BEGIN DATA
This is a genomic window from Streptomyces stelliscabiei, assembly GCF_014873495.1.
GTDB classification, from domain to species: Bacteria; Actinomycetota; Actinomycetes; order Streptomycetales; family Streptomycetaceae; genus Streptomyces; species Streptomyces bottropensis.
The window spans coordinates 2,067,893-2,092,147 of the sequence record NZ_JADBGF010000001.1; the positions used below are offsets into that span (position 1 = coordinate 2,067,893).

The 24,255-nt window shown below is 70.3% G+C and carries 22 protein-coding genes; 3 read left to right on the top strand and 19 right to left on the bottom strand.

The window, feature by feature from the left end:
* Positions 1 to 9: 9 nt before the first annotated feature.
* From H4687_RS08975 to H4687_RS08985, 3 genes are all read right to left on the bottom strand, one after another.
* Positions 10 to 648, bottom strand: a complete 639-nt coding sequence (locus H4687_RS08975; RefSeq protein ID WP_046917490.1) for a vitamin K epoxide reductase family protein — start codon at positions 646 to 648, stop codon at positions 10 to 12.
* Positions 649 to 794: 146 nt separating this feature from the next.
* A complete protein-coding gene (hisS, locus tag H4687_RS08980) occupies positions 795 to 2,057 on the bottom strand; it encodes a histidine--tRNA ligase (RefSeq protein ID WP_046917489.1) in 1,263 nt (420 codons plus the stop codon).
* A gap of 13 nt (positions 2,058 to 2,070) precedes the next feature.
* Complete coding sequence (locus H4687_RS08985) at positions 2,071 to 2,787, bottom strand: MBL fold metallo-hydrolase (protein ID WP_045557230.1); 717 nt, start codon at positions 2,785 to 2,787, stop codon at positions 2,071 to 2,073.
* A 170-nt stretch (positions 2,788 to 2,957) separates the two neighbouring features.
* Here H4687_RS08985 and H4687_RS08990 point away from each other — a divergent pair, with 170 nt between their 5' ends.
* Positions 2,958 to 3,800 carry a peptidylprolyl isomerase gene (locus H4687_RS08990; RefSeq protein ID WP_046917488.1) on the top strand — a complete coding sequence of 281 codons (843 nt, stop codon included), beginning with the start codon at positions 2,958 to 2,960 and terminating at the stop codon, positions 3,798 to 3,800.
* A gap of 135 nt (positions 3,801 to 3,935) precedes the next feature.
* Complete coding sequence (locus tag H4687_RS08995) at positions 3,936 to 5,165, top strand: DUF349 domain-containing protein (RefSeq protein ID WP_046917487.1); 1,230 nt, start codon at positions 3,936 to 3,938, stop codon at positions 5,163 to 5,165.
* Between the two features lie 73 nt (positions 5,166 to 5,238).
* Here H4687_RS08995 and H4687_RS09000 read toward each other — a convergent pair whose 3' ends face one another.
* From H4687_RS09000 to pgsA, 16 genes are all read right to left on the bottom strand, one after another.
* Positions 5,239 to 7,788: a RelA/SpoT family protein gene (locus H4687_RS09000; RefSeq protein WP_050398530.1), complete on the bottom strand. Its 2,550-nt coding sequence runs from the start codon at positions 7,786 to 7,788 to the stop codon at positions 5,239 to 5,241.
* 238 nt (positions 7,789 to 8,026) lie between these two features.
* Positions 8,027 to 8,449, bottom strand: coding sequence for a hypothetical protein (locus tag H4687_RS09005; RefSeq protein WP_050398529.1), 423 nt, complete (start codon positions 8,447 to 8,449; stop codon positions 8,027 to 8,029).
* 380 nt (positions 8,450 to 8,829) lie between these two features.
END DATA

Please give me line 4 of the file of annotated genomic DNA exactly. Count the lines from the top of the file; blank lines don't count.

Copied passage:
The 24,255-nt window shown below is 70.3% G+C and carries 22 protein-coding genes; 3 read left to right on the top strand and 19 right to left on the bottom strand.